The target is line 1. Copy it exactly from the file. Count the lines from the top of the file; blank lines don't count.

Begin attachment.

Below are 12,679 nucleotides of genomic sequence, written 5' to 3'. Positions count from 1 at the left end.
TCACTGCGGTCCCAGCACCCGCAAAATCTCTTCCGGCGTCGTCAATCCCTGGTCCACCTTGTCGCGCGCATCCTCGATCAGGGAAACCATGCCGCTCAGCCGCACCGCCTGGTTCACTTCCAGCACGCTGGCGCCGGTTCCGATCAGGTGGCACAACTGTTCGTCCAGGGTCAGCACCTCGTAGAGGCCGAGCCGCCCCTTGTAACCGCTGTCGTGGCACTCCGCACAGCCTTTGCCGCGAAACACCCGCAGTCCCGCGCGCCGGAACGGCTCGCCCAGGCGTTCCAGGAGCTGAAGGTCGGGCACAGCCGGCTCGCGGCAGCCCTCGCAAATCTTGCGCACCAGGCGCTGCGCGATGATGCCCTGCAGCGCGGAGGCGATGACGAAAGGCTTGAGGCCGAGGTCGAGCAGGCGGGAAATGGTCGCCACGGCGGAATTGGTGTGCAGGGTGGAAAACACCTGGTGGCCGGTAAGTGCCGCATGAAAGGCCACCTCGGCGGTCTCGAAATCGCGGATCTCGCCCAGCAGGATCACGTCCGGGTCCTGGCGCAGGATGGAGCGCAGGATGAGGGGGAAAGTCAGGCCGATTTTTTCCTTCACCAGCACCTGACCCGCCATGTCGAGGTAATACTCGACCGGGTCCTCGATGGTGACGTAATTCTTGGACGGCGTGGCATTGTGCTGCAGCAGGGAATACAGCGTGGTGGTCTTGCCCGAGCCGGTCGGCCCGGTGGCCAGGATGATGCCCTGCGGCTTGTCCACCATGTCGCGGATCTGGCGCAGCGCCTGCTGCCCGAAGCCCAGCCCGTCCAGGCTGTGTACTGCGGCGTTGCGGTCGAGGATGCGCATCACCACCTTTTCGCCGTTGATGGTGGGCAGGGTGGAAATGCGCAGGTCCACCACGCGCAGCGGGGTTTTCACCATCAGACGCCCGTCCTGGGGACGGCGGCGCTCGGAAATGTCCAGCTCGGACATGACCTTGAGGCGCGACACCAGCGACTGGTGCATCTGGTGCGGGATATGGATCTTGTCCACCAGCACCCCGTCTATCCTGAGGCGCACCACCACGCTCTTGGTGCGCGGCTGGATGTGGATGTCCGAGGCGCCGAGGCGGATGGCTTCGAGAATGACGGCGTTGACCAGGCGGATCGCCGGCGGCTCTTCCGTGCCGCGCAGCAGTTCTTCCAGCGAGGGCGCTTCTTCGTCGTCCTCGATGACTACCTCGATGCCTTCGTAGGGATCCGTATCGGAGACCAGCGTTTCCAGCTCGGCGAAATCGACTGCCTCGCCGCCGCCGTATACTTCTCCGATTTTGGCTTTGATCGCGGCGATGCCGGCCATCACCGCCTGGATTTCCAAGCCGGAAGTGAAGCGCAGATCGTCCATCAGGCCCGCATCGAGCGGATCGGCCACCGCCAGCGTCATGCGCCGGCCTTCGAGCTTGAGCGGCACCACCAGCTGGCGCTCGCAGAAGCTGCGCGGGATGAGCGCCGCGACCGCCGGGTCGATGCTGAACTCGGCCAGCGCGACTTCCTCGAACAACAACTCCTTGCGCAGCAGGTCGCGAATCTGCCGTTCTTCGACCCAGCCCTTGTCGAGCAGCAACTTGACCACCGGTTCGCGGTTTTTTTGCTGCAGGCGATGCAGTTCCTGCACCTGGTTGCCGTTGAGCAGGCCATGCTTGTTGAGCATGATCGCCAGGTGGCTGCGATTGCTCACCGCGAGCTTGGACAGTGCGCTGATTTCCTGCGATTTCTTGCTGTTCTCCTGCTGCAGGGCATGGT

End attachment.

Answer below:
Below are 12,679 nucleotides of genomic sequence, written 5' to 3'. Positions count from 1 at the left end.